From Strategy to Implementation
Stage-Gate Product Innovation Process
Stage 0: Idea Generation
Stage 1: Scoping
Stage 2: Project Evaluation
Stage 3: Development
Stage 4: Testing and Validation
Stage 5: Launch
In order to sustain growth and compete in today’s ever-changing business environment, organisations must continue to develop commercially successful products in order to remain ahead of their rivals and retain their market dominance. However, the development of new products from concept to realisation is often challenging, due to organisations being unable to either produce a product that the customer wants or at a price that is profitable. To successfully develop a new product, an organisation should not solely rely on research and development but all departments such as design and engineering, product management, marketing and sales need to operate in tandem to achieve their strategic goal. The common problem presented to organisations are that “new products and services are exploding onto the scene overnight, while current products are becoming obsolete faster than ever” (Wiley, 1999) and as such, in 2013, the world’s largest electronics company Samsung had a reported annual spend of €14billion for new product development, surpassing their nearest competitor Apple’s $4.5billion expenditure. For technology driven organisations, innovation management and new product development is required to not only to stay competitive, but to actually survive.
For any organisation deciding to create a new product, they must review their existing business strategy and the possible impact a new product may have on their organisation. Morgan (2001) states that “if you confine someone, tie them down and force them to stick to particular thought patterns, you leave little or no room for this freedom of thought” and such, creativity is suppressed and new products will never be achieved. With “only one product concept out of seven becoming a new product winner, and 44% of businesses’ product development projects failing to achieve their profit targets” (Cooper & Edgett, 2005), organisations must consider whether their existing resources and capabilities are sufficient to compete. One of the most valuable strategic tools available to management and marketers in planning for future growth is the Ansoff matrix, which helps organisations determine whether to increase their product range or market scope, or both.
One of the more basis growth strategies available is the concept of market penetration, increasing the level of sales of an existing product in an existing market. This is often achieved using a marketing-mix, most notably price promotions or advertising as means to increase sales. The cereal manufacturer Kellogg’s have enjoyed success
using this method by promoting their products as a “snack” to be eaten anytime during the day rather than the conventional breakfast time.
A highly successful method of increasing sales is making products available to other markets, typically geographic. In recent years, many organisations have began to strategically enter emerging markets such as Asia in order to generate additional revenue.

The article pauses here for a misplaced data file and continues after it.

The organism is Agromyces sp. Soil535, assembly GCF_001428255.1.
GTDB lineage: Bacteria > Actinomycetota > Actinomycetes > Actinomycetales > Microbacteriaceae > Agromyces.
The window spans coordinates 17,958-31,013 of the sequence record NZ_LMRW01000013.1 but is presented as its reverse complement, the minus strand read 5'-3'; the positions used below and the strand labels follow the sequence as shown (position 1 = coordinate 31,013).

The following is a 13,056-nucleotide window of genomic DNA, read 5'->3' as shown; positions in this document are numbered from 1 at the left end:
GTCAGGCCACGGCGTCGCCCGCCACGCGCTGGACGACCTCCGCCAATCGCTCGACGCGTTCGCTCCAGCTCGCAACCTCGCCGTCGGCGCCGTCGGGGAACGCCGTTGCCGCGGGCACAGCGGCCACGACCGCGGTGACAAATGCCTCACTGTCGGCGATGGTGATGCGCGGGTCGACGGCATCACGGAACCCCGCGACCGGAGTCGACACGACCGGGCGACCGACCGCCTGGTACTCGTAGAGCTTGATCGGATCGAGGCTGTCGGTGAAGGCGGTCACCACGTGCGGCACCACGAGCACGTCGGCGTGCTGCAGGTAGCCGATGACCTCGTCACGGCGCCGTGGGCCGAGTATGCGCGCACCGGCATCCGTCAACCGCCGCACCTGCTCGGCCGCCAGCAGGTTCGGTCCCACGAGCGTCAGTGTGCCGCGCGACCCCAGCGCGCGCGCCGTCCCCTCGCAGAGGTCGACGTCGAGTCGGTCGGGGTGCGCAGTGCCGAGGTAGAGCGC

Most organisations will implement a growth strategy based on improving their existing products to generate sales. This may be in the form of a new release (a 2nd or 3rd edition) with additional features that helps maintain it’s competitiveness against rivals. However, it can also be a product that is new for the organisation, such as McDonald’s salad range – a product that is not usually associated with fast-food outlets.
Conglomerate diversification is considered high-risk,...
Bibliography: Accenture, 2012. Stage Gates Can Kill Innovation. Risk Management Can Fuel It, p. 11.
Bryant, T., 2009. Using Kotters ' Theories To Learn How To Implement Change Successfully, s.l.: Pil Networks.
Christensen, C. M., 1997. The Innovator 's Dilemma: When New Technologies Cause Great Firms to Fail. Boston: Harvard Business School.
Cooper, R. G., 2001. Winning at New Products. 3rd ed. New York: s.n.
Cooper, R. G. & Edgett, S. J., 2005. Lean, Rapid and Profitable: New Product Development. Canada: Product Development Institute.
Cooper, R. G. & Edgett, S. J., 2009. Product Innovation and Technology Strategy. s.l.:Product Development Institute Inc.
Edgett, S. J., Cooper, R. G. & Kleinschmidt, E. J., 2003. Best Practices in Product Innovation: What Distinguishes Top Performers. s.l.:Boston.
Empower, 2011. Planning your growth. [Online]
Available at: http://empowerstrat.com/2011/01/29/planning-your-growth-with-igor-and-philip/
Harvard Business Essentials, 2003. Managing Creativity and Innovation: Your Mentor and Guide to Doing Business Effectively (Harvard Business Essentials). Boston: s.n.
Harvard Business School Press, 2001. Harvard Business Review on Innovation. Boston: Harvard Business School.
Jones, T., 1997. New Product Development: An Introduction to a Multifunctional Process. s.l.:Butterworth-Heinemann.
Kerzner, H., 2005. Project Management: A Systems Approach to Planning, Scheduling, and Controlling. 9th ed. Ohio: John Wiley & Sons, Inc.
Morgan, M., 2001. Making Innovation Happen (Creating Success). London: Kogan Page.
Project Management Journal, 2013. Agile Project Management: Essentials from the Project Management Journal. Boston: John Wiley & Sons.
Shavinina, L. V., 2003. The International Handbook on Innovation. 1st ed. s.l.:Pergamon.
Stage Gate, 2014. Stage-Gate. [Online]
Available at: http://www.stage-gate.com/resources_stage-gate_full.php
Trott, P., 2008. Innovation Management and New Product Development. 4th ed. London: Pearson Education.
Wiley, J., 1999. The fast forward MBA in Project Management. New York: John Wiley & Sons, Inc.
Please join StudyMode to read the full document